Do investing and religion mix? As sure as the "In God We Trust" inscription jingles around on the change in your pocket, it's hard to deny that behind every great deity, there's a pretty sound business plan.
This doesn't have to be blasphemous. Just watch as I tiptoe through this very delicate subject without angering any particular sect or the layers of beliefs that lie within. I'm not aiming to offend here. It sure as heck ain't my place to do so.
Today is the National Day of Prayer and Remembrance for the victims of Hurricane Katrina. If you want to argue about separation of church and state, I can direct you to more than a few charged blogs out there -- or even some of the intellectually stimulating debates that you'll find on our related discussion board forums. I'm not here to rustle up the pile of leaves that align with your faith -- or your lack thereof. I'm here just to state the objectively obvious fact that business and religion mix pretty lucratively in today's society.
More than $7 billion in religious merchandise was bought last year. Evangelical Christian entertainment, led by top musical acts like Third Day, Jars of Clay, and Michael W. Smith, is now a $4 billion-a-year business. Even Christian fiction is a meaty market, with the Left Behind series having generated $650 million in book sales alone.
Every new megachurch that pops up, and every broadcasting network accused of catering to the "religious right," just represents the business reality of giving a subset of the people what it wants. You don't have to take sides to realize that much. No matter where you stand on the groundswell, it's easy to see there's clearly money changing hands in the name of religion.
Mutual funds have certainly heard the call in recent years. Pax World became the first socially responsible investing fund in 1971, when two workers with the United Methodist Church, one of them a pastor, wanted to give investors a more religiously wholesome alternative. Others have followed suit. The Timothy Plan family of mutual funds offers its shareowners a "biblical choice when it comes to investing."
This doesn't mean that investors are giving up chunks of capital appreciation in the pursuit of fiscal righteousness. When our own Shannon Zimmerman was covering mutual funds for Morningstar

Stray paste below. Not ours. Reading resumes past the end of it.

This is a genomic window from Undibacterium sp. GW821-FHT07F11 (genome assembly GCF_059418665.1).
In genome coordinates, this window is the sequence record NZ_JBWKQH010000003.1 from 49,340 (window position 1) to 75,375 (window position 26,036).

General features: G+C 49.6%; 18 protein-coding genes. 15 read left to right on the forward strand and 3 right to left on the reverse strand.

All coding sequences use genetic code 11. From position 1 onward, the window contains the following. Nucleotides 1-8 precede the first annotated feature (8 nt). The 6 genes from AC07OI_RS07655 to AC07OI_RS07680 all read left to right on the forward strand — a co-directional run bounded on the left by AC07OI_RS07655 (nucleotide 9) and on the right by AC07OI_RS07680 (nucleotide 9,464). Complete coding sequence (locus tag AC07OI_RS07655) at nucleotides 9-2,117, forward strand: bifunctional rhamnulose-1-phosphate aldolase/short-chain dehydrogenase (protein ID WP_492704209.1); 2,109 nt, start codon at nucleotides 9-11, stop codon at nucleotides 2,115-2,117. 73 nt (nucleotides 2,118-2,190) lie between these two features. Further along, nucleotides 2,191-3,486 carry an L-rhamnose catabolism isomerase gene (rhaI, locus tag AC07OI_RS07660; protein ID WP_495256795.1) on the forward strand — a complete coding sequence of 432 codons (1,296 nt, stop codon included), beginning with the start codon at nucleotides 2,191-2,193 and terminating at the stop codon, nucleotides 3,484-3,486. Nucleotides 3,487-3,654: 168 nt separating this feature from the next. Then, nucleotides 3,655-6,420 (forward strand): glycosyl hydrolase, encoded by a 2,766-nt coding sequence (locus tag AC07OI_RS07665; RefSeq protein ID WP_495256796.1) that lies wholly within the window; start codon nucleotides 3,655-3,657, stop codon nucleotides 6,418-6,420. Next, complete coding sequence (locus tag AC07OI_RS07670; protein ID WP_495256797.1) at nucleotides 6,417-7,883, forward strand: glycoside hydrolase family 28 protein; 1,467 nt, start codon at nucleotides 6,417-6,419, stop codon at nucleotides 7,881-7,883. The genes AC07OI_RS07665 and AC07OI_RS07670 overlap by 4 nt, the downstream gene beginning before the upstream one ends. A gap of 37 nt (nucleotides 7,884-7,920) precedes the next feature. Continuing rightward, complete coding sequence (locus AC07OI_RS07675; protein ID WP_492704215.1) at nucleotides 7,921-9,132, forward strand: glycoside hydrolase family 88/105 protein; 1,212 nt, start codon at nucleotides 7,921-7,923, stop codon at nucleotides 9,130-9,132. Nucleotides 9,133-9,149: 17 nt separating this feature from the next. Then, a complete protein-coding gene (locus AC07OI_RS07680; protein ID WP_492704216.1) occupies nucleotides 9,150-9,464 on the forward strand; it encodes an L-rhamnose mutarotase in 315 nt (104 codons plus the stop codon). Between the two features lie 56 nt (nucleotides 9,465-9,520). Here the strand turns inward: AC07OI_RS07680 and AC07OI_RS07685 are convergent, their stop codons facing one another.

It's in The Book
Have you heard of Thomas Nelson
Thomas Nelson stumbled this past quarter. Earnings dipped as sales fell by 7%. However, the stock has still doubled over the past three years, with the company producing healthy bottom-line growth before that.
You also have Courier
Religion permeates many different companies. Privately held Chick-fil-A closes all of its fast-food restaurants every Sunday to give its employees the opportunity to go to church. Motley Fool Income Investor pick ServiceMaster
The clout of the devout
Four out of every five Americans are Christians. That doesn't mean that they all practice what they preach. However, the socioeconomic climate has been kind to those who want to preach what they practice. Last year's third-highest-grossing film at the box office was Mel Gibson's The Passion of the Christ. A few months ago, struggling NBC scored big, at least initially, with its apocalyptically charged Revelations miniseries. Over the holidays, Disney
Religion is no longer taboo. That will find even more prolific companies angling to cash in by appealing to specific beliefs. The wide range of media specialization can only help facilitate these fiscal missionaries. Thanks to the advent of cable and satellite television, most homes are able to receive hundreds of different channels, many already earmarked for evangelical telecasts. On the audio front, satellite radio has made the most of its ability to broadcast more than 120 channels to its subscribers. XM Satellite Radio
So getting back to our original question -- do business and religion mix? Absolutely. You can be pious and profitable. You can lash out at Lucifer and still be lucrative. Bonding with like-minded individuals has always been an ideal conduit for commerce. These days, it just makes more sense.
Now, if only you could hock your sins at the local pawnshop!
Longtime Fool contributor Rick Munarriz knows better than to bring up religion at a cocktail party, but it's still a fascinating topic. He does own shares in Disney. The Fool has a disclosure policy. He is also part of the Rule Breakers newsletter research team, seeking out tomorrow's ultimate growth stocks a day early.